AN APPEAL has been made for churches to join forces and help homeless people by launching a ‘starter pack’ scheme in East Lothian.

A meeting for invited guests to discuss the plan, organised by Scottish Churches Housing Action (SCHA), will be held at Musselburgh Congregational Church on Tuesday evening.

The proposed starter packs would include essential items that could be given to people who had been homeless and had been allocated a home, increasing their chances of maintaining their tenancy.

The proposal follows work carried out by SCHA for East Lothian Council, assessing the contribution made by the churches to helping people in poverty, homeless or at risk of homelessness.

The organisation also looked at what potential there might be for more aid and local homeless people were asked what they needed.

In 2009-10, East Lothian recorded 1,196 homelessness applications – the highest ever figure in the county.

The following year the figure was stable at 1,192 but in subsequent years there was a dramatic reduction, with the figure for 2015/16 standing at 682.

This is largely in line with the wider Scottish experience, following the introduction of the housing options approach which was introduced in East Lothian from April 2011 and offers various advice to those with a housing problem.

The county’s latest figure is 57 per cent of the high point, while the equivalent Scotland figure is 60 per cent.

The total demand on the homeless service in the last full year for which figures are available, 2015-16, was 1,364 households. Some 682 were assessed as homeless under the legislation. The others were dealt with through the housing options and prevention processes, had their issue resolved prior to assessment or lost contact with the service.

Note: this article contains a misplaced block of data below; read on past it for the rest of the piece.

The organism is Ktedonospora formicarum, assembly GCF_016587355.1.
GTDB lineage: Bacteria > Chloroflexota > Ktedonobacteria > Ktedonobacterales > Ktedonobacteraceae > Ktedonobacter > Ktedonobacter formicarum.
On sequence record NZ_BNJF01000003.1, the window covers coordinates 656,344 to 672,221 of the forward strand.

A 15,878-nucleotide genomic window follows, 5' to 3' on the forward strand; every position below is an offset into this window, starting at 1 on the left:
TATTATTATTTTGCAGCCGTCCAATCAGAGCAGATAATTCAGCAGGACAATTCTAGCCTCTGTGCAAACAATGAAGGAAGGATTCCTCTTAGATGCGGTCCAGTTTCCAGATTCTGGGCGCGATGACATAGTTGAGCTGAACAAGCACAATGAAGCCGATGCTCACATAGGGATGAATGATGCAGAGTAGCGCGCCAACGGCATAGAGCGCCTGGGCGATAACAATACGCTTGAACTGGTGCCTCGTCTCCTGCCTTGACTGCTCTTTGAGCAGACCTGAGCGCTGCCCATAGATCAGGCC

In relation to general housing applications, the average number of days on priority status for housing before getting allocated a house is 400 days – one year and five weeks.

For a smaller, general needs house, the average is 484 days and, in parts of the council area, it is considerably higher, notably Prestonpans, where the average stands at 588 days or nearly 18 months.

Fresh Start is one of a number of ‘starter pack’ projects in Scotland, most of which have been developed with the support of SCHA.

A starter pack comprises pots, pans, cutlery, crockery, bedding and other household necessities. These are collected through the churches, assembled into packs by volunteers and distributed to people who have been homeless at the point they take up a tenancy. This means people are not just moving into an empty house or flat and increases the chances of them maintaining the tenancy.

Alastair Cameron, chief executive of SCHA, said: “Across Scotland, SCHA’s experience is that there is a huge reservoir of goodwill towards homeless people in the churches.

“Homeless people in East Lothian are almost all local people.

“Starter packs offer a very practical way in which local churches can help them, building on what is already done through support for foodbanks, local homelessness projects and the like.”

An East Lothian Council spokesperson said: “We are delighted to be part of the forthcoming meeting organised by SCHA to explore further how local churches can support and assist those who are most vulnerable in our society.”

Congregations will be asked to appoint a volunteer to gather donated goods to be delivered to a central point and possibly to provide volunteers to pack and carry out distribution duties.

Further information is available at